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27 January 2006, 11:15 am
Stakes Are High
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Rolex Miami OCR 2006
Miami, Florida, USA

The stakes were high yesterday as 610 sailors from 40 countries at the ISAF Grade 1 Rolex Miami OCR made their last bid for a berth in today's finals. It will be the second time ever that the new Olympic format which calls for a single 'Medal Race' to conclude the series for each of nine classes will be applied at a major Olympic preparation regatta.
No ALT tag specifiedThe jury is far from out, since no one quite knows what to expect, but certainly the new system is foremost in competitors' minds as they strategize for the final.

Whereas a throwout has been allowed in the series leading up to it, the Medal Race must be counted in the scoreline and also counts double. Regardless of the size of a class's fleet, only the top ten go into the Medal Race. Umpires resolve all protests on the water, and the results are final almost immediately. (Since the Paralympic Games have not adopted the new format, the Sonar class competing here will sail the last two races planned for their series.)

'So many things can happen' said George SZABO (USA), who with Eric MONROE (USA) is in second behind Xavier ROHART and Pascal RAMBEAU (FRA), and in front of defending champions Andrew HORTON and Brad NICHOL (USA). 'Horton could have a really good day. The worst we could finish is sixth. It's fun though; it has been a fun week. Not often can you have so many mid-teen finishes and be in second place. It means it was a difficult regatta..'

In the typically small fleets at the Olympic Games, the odds are slim of someone sitting out their last race because they've mathematically won, but in the 69-boat Star fleet here, ROHART and RAMBEAU built up a whopping 48-point lead that mathematically does allow them to sit out tomorrow's race.

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George SZABO & Eric MONROE
© Dan Nerney/Rolex
'There are positives and negatives on every team, but for us we are consistent always,' said ROHART, who with RAMBEAU claims two Star World titles, including the current one, and won the Star-class bronze medal in Athens. 'There are no bad things never. This is good, especially here, because everyone is great.'

Another team who does not have to sail tomorrow is that comprised of reigning Yngling world champions Sally BARKOW, Carrie HOWE and Deborah CAPOZZI (USA).With a lead of 23 points over their closest competitors, they, too, are mathematically untouchable but will sail in the finals in the spirit of supporting the change.

'We were on it tactically all week,' said BARKOW, recently named US SAILING's Rolex Yachtswoman of the Year.'Our team has been in the boat the longest, which is not to say the competition wasn't tough, but when we make a mistake we try to only make it once.'

The 49er team of Chris Draper and Simon HISCOCKS (GBR), Olympic bronze medalists and the top sailors on the ISAF World Sailing Rankings, also clinched their series early.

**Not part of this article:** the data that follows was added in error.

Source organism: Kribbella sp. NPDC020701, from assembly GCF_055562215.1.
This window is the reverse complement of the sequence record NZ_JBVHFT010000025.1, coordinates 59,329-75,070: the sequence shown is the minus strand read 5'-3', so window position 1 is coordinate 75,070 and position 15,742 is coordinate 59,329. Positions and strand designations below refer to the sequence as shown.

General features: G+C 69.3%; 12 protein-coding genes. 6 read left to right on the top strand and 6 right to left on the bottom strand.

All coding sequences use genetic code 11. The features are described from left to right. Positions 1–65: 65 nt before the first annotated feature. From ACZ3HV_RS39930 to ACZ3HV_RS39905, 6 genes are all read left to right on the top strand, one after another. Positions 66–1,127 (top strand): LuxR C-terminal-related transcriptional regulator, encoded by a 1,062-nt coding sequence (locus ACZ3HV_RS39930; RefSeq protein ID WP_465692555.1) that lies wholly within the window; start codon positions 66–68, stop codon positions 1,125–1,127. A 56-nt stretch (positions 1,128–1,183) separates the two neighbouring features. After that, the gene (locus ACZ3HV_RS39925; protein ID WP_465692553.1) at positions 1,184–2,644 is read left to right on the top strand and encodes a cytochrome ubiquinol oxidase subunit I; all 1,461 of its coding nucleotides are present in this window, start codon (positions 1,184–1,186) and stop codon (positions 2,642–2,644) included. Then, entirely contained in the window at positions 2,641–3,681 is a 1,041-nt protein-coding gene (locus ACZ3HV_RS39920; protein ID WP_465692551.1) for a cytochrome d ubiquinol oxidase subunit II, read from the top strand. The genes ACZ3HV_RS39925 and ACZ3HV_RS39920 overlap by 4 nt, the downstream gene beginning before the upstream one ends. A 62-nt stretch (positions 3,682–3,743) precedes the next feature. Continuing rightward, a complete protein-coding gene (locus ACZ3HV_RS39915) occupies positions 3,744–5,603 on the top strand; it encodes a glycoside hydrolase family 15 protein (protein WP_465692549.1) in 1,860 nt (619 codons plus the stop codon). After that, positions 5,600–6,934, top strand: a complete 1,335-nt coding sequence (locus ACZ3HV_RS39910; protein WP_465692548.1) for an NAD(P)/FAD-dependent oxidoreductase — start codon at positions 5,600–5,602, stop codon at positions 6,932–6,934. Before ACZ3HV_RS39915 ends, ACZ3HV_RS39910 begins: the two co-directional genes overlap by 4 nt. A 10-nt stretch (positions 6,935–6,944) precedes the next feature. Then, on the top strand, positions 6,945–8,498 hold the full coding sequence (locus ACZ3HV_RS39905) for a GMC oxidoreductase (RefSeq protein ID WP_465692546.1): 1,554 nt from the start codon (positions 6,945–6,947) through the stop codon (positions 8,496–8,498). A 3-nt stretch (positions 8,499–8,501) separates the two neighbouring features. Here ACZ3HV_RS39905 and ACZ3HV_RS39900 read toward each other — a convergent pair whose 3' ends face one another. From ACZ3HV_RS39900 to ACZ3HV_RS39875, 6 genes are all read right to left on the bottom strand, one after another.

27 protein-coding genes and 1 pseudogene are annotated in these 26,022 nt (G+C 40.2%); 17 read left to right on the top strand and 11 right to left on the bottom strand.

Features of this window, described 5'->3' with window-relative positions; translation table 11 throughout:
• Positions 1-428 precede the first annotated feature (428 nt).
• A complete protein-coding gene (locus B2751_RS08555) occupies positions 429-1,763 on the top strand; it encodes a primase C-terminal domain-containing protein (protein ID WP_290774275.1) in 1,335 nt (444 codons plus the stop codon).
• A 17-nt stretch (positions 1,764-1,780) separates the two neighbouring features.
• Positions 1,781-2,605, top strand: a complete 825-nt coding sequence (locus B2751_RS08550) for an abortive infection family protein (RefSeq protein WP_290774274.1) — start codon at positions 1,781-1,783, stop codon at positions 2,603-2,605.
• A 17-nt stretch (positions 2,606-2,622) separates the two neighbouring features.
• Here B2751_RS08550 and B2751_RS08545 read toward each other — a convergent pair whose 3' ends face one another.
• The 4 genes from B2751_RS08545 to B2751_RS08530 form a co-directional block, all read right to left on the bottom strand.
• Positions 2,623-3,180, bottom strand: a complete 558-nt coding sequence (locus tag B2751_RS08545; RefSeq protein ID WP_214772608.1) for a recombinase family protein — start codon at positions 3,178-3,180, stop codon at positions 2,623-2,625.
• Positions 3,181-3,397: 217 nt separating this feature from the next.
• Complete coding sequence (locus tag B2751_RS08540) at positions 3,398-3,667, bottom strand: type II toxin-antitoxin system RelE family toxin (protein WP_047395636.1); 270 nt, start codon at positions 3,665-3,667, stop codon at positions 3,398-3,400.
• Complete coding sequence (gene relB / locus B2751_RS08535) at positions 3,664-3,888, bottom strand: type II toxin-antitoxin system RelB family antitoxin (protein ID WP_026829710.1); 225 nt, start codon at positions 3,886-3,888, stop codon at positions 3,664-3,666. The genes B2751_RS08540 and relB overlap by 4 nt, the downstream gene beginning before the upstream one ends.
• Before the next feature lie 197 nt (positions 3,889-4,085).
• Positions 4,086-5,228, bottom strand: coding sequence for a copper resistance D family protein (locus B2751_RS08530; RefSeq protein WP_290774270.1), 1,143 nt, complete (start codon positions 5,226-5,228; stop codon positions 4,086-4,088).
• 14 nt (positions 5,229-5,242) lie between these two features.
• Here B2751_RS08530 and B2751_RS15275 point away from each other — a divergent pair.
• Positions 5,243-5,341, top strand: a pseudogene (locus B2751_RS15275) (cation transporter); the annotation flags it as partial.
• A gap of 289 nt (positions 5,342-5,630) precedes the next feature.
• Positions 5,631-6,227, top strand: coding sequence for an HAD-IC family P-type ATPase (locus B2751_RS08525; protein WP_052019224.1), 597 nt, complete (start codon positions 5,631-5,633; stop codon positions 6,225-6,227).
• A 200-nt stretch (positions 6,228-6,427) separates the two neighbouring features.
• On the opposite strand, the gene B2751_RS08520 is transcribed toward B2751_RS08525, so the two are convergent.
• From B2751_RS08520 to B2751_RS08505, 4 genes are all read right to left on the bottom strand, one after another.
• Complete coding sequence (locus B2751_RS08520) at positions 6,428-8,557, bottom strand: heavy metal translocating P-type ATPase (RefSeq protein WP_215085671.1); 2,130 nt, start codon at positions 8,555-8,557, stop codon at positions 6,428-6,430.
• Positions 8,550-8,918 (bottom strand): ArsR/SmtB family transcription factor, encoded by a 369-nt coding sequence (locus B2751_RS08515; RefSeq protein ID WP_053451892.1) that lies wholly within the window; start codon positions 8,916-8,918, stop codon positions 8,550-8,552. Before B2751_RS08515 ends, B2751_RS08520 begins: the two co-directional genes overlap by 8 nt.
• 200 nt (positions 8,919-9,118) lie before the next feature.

Several of yesterday's leaders used today's 16-18 knot breezes to continue their lead. In the Laser class, British sailor Paul GOODISON (GBR) increased his point spread, standing 11 points ahead of France's Felix PRUVOT (FRA) going into tomorrow's finals. GOODISON's fellow countryman Nick DEMPSEY (GBR), the leader since day one in the Neil Pryde RS:X Men's fleet, won all three races of the day. The week's consistent leaders in the Women's 470, Great Britain's Christina BASSADONE and Saskia CLARK (GBR) have also maintained their lead. In the Tornado class, John LOVELL and Charlie OGLETREE (USA) started off the day with a win and followed it with an 11th, but counted it as their dropout.

The day didn't go as well for Paige RAILEY (USA), who until today was the consistent leader in the Laser Radial class. She started out by winning the first race of the day, but an OCS in today's second race for starting prematurely caused her to lose her grip on the regatta, adding 48 points to her total score. She now stands in third place overall with no chance of winning. That battle for the regatta title will now be between today's new leader Anna TUNNICLIFFE (USA) and Canada's Jennifer SPALDING (CAN).

In the Paralympic class Sonar, skipper Rick DOERR (USA) is closing in on leader David SCHROEDER (USA). With two wins in the two races of the day, DOERR is only two points overall behind Schroeder, who has been leading the fleet since day two.

The Spanish teams of Rafael TRUJILLO (ESP) and Marina ALABAU (ESP) still leads in the Finn and Neil Pryde RS:X Women's classes, respectively, while Israel's Gideon KLIGER and Udi GAL (ISR) rose to first overall in 470 Men's class.

US SAILING's Rolex Miami OCR is an International Sailing Federation (ISAF) Grade 1 event, a designation that indicates its importance in world rankings. It also is a qualifying event for the members of the 2006 US Sailing Team and a country qualifier for the 2007 Pan Am Games.

In addition to Rolex, sponsors for US SAILING's Rolex Miami OCR are Nautica, Extrasport, Gill, Harken, McLube, New England Ropes, Nikon, Sperry Top-Sider, Vanguard Sailboats, Vineyard Vines, and Zodiac. Rolex and Nautica are also sponsors of the US Sailing Teams. Tonight's shoreside activities for competitors feature a special dinner sponsored by Nautica.

Headquarters for US SAILING's 2006 Rolex Miami OCR are at the US Sailing Center, with classes hosted by the US Sailing Center; Coral Reef, Key Biscayne and Miami Yacht Clubs; the Coconut Grove Sailing Club; and Shake-A-Leg-Miami. The event is organized by US SAILING, the national governing body of the sport.

For a complete list of all the news about the Rolex Miami OCR 2006 CLICK HERE.
Barby MACGOWAN (As Amended By ISAF). Image, Anna TUNNICLIFFE leads the Laser Radial going into the finals :© Dan NERNEY/Rolex
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